House decisively defeats ban on pesticide-resistant grass seed
Hartford - The majority of Democrats and nearly all Republicans in the state House of Representatives voted Thursday against a bill that would have banned the sale and use of pesticide-resistant, genetically engineered grass seeds. The bill was defeated 103-37.
The House speaker rarely calls a bill to the floor that will be defeated, but Speaker Brendan Sharkey, D-Hamden, said he called the bill for a vote in order to get it off the House calendar.
"I felt it would have been a distraction if we didn't act," Sharkey said.
The speaker, who also voted against the bill, said legislators and members of the public had been pushing for the bill to be called up on the floor of the House.
The Senate passed the bill, 25-11, on Wednesday night. Senate President Pro Tempore Donald Williams, D-Brooklyn, the main proponent of the bill, had said the ban was needed because pesticide-resistant grass would encourage residents to use more chemicals on their lawns because the chemicals wouldn't kill the grass.
Democrats and Republicans spoke out against the bill because it never went through a public hearing and because the product isn't on the market yet nor understood.
In a state that has struggled to create jobs and stimulate the economy, "We have a bill before us that says if some business out there is even thinking, thinking about making such a thing, don't bother, because you ain't gonna sell it in Connecticut," said House Republican Leader Larry Cafero, R-Norwalk. "What have we come to?"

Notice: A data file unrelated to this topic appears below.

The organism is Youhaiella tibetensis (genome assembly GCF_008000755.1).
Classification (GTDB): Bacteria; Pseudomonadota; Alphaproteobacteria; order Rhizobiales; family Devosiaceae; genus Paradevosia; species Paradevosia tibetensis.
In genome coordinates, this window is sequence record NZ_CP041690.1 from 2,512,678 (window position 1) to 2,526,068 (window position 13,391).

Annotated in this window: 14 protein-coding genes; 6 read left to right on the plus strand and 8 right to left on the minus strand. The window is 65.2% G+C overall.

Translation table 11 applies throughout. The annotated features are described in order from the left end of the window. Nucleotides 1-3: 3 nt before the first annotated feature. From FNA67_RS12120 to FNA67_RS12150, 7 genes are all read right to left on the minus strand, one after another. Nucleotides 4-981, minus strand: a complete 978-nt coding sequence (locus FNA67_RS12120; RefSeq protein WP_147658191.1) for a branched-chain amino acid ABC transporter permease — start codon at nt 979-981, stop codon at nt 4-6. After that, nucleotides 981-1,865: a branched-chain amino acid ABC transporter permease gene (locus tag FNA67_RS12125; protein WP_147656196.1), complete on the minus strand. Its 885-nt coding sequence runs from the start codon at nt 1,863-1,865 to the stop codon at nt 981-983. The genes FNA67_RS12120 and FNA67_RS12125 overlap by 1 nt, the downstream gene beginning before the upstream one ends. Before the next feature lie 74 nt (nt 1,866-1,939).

Republicans brought forth an amendment that would have created a two-year temporary ban on the sale and use of the genetically engineered grass seeds and turf and required a study on the effects of the genetically modified grass seeds. Then the legislature could decide whether to permanently ban the product. The amendment failed.
State Rep. Timothy Bowles, D-Preston, who voted in favor of the ban, said he was in favor of the Republicans' two-year moratorium because there had not been a public hearing, and an all-out ban might be premature.
Other local representatives who voted in favor of the bill included state representatives Diana Urban, D-North Stonington, Elissa Wright, D-Groton, and Betsy Ritter, D-Waterford.
The product should be banned because the genetically engineered seeds could drift to organic farms and put them at a disadvantage, Urban said.
Local representatives who opposed the bill were Brian Sear, D-Canterbury, Ed Jutila, D-East Lyme, Ted Moukawsher, D-Groton, and Marilyn Giuliano, R-Old Saybrook.
This sends the "message that we are afraid of learning about the science that is involved, and I don't think that is the message we want to send," Sear said.
Moukawsher agreed. "I think unfortunately we have had a hysterical reaction to a product that doesn't exist," he said.
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